Did you know that at the present moment chickens outnumber humans on Planet Earth? Yep, that’s right, if the chickens of the world decided to rise up and start a revolution they could take us all out in a heartbeat. Although that is an unlikely scenario seeing as we seem to be the only animals hell-bent on destroying this planet and its lovely array of wildlife. (Whoops, I apologize, sometimes I slip into momentary bouts of cynicism, but not to fear, I am optimistic 99.1 percent of the time.) The Food and Agriculture Organization of the United Nations estimated that there were approximately 16 billion chickens in 2002 whereas in 2008, the World Bank tallied the global human population upwards of 6 billion. Whoa! That means there is more than double the amount of chickens than humans in the world. The upside to this is the fact that extinction does not seem to be an issue for the intelligent chicken. The downside, as many of you know, is that a majority of the world’s chickens are being raised for food in factory farms. (If you are unaware of what takes place on factory farms across the world, please visit PETA’s website for more details.) Chickens are family oriented animals with social structure and a language all their own. Check out this great article about Dr. Chris Evans of Macquarie University who has performed numerous studies on the intelligence of our feathered friends: http://www.telegraph.co.uk/news/worldnews/1534177/So-who-are-you-calling-bird-brain-Chatter-of-chickens-proves-they-are-brighter-than-we-thought.html
I grew up in Key West, Florida a lovely little island where the locals cohabitate with the rogue gypsy chickens that wander the streets. Back in the day, Key West was an uncluttered oasis of mom and pop businesses, palm trees, and eccentric folks.
Chickens were raised in yards by families or in back of local groceries. They were raised for food but allowed to wander free with their families until their ill-fated demise. With the commercialization and influx of corporate America onto the small island, so came the giant grocery stores.
Mom and pop eventually closed and/or were forced to compete with the big guys’ prices, so the chickens were let loose and their population started to grow. While you can often hear the tourists cooing with delight as they sip their margaritas and watch the chicken families parade down Duval Street, you can also hear the locals lamenting the fact that Rudy the Rooster commences his wake-up calls at three a.m. each morning, continuing every 30 minutes, until the sun actually rises at about 6:29 a.m.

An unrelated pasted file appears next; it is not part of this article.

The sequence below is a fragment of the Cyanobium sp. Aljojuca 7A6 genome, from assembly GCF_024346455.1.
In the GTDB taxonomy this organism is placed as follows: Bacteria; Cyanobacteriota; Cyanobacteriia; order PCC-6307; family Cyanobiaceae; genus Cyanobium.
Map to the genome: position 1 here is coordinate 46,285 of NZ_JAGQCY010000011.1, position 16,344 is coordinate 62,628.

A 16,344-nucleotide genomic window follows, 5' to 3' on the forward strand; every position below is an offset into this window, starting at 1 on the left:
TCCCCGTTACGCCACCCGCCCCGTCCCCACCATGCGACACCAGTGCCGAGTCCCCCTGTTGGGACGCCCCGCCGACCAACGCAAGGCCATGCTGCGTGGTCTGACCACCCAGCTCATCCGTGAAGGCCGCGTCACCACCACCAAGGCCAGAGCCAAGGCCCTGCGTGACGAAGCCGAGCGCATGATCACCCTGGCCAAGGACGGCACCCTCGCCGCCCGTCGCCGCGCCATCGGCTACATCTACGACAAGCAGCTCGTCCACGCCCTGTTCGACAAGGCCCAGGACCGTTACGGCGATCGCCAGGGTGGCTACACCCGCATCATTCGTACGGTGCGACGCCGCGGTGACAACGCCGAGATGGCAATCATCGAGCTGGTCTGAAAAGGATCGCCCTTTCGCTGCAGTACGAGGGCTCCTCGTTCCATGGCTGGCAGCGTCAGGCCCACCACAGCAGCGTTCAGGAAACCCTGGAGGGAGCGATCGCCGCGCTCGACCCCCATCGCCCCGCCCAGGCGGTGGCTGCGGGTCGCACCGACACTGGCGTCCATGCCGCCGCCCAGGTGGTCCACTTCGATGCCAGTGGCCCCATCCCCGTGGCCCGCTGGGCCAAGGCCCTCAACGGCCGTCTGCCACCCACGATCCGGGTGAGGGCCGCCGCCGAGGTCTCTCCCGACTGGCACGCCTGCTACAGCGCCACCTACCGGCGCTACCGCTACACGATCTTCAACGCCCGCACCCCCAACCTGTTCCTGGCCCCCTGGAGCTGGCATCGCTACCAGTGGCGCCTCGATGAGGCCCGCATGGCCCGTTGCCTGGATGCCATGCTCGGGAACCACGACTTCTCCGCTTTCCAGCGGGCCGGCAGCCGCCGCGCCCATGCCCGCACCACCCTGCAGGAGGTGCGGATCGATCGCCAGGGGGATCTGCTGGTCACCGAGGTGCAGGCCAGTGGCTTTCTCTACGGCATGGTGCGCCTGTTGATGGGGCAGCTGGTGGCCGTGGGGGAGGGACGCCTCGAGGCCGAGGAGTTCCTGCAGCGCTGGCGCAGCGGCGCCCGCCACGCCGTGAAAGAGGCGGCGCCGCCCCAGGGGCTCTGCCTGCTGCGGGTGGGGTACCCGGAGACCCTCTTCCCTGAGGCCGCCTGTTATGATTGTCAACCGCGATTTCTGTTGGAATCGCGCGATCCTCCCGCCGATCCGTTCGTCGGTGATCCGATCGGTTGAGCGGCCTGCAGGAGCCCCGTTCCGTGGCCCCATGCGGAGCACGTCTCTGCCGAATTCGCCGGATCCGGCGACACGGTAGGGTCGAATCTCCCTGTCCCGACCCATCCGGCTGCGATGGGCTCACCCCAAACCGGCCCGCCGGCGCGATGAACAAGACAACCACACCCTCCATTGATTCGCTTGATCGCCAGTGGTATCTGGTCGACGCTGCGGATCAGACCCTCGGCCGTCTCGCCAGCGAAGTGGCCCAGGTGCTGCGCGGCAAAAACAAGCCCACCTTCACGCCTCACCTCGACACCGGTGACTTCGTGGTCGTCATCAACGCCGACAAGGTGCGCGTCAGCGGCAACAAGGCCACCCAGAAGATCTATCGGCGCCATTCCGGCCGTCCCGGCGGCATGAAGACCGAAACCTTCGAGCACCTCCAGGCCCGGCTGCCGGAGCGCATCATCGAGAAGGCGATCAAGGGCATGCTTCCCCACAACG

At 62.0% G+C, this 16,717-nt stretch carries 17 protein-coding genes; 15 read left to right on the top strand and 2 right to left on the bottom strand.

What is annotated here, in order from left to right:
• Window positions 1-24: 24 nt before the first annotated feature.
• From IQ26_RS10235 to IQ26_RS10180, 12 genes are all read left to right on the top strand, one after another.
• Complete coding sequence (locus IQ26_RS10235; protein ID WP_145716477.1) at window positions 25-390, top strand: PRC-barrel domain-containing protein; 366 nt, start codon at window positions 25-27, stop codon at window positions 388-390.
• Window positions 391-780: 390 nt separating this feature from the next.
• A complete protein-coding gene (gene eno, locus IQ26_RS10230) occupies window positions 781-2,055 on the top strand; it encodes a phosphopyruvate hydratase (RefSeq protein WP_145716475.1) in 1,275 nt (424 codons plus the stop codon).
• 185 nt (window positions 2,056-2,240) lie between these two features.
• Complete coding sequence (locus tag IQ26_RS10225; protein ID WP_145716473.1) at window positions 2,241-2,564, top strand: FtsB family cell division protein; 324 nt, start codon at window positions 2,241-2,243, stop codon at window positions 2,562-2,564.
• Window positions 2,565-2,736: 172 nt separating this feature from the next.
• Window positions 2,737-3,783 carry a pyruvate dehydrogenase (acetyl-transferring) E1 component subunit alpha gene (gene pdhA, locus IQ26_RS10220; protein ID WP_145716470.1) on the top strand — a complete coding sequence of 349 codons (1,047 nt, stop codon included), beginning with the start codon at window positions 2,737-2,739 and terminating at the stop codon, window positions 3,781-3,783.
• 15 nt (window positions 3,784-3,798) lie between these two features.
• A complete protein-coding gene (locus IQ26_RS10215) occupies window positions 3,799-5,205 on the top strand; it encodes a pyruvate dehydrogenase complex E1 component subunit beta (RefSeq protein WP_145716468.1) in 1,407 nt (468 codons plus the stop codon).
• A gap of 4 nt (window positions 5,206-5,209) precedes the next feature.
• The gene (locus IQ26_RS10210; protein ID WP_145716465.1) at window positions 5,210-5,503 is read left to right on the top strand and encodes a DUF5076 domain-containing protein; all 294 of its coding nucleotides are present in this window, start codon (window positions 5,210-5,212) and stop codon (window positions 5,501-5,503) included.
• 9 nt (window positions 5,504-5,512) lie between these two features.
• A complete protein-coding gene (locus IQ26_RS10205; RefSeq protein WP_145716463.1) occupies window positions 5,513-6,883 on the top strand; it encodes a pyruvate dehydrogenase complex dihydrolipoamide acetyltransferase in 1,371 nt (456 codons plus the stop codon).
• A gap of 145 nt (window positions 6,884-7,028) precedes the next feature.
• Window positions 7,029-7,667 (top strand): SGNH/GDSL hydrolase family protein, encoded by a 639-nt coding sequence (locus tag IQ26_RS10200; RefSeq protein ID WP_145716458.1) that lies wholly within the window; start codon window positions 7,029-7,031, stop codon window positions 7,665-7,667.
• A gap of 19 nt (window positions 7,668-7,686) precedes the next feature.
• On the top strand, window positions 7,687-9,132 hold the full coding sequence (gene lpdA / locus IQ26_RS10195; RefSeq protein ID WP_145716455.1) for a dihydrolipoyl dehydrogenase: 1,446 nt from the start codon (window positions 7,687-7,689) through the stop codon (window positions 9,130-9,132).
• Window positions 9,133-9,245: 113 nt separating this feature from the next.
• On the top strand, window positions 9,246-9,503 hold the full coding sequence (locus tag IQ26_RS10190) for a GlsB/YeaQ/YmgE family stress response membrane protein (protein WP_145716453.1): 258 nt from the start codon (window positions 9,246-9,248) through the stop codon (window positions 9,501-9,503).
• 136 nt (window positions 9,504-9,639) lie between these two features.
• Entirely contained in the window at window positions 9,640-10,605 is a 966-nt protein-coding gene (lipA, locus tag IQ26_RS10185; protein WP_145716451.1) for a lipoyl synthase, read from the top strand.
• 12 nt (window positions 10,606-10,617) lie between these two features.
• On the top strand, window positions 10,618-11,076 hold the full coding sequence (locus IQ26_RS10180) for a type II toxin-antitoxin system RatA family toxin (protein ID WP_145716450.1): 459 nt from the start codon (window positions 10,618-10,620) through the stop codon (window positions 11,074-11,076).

So began the notorious Key West Chicken Wars: the chicken lovers versus the chicken haters. The city actually had to take a measure to protect the chickens establishing the entire island as a “bird sanctuary and preserve” making it illegal to kill and even disturb the chickens. Yay chickens!
One summer, newly committed to my vegan lifestyle, I returned home from college to work and enjoy a couple months of island living. My father had told me over the phone about a nuisance of a chicken that kept sneaking into his house while he was doing yard work. He thought that the chicken lived across the canal and was fed by one of the neighboring families. After work one day, I headed over to his house for a late afternoon boat ride. While he was getting the boat ready, we chatted about whatever… friends, island gossip, what he had for dinner the night before: Chicken! Oh and it was especially delicious! He had finally caught his pesky intruder after chasing her around the house for 45 minutes. He caught her with his bare hands and snapped her neck, then defeathered her and slow roasted her in the oven. Holy cannoli! I was floored! My father killed an animal with his bare hands, and it was one of the gypsy chickens! One of the main reasons I became vegan was the fact that I absolutely detest the idea of any animal, human, or creature suffering. Modern day food systems fully depend on factory farms, which are truly torture chambers. If factory farms were abolished, along with guns, and humans were left to their own devices, their hands, to kill, dismember, and prepare animals for food, would I still be vegan? Would I eat the gypsy chicken? No, definitely not for me. However, the incident with my father and the gypsy chicken always conjures up conflicting feelings and thoughts. I am not entirely sure that I think he did a bad thing, but I also feel it is downright awful. What do you think?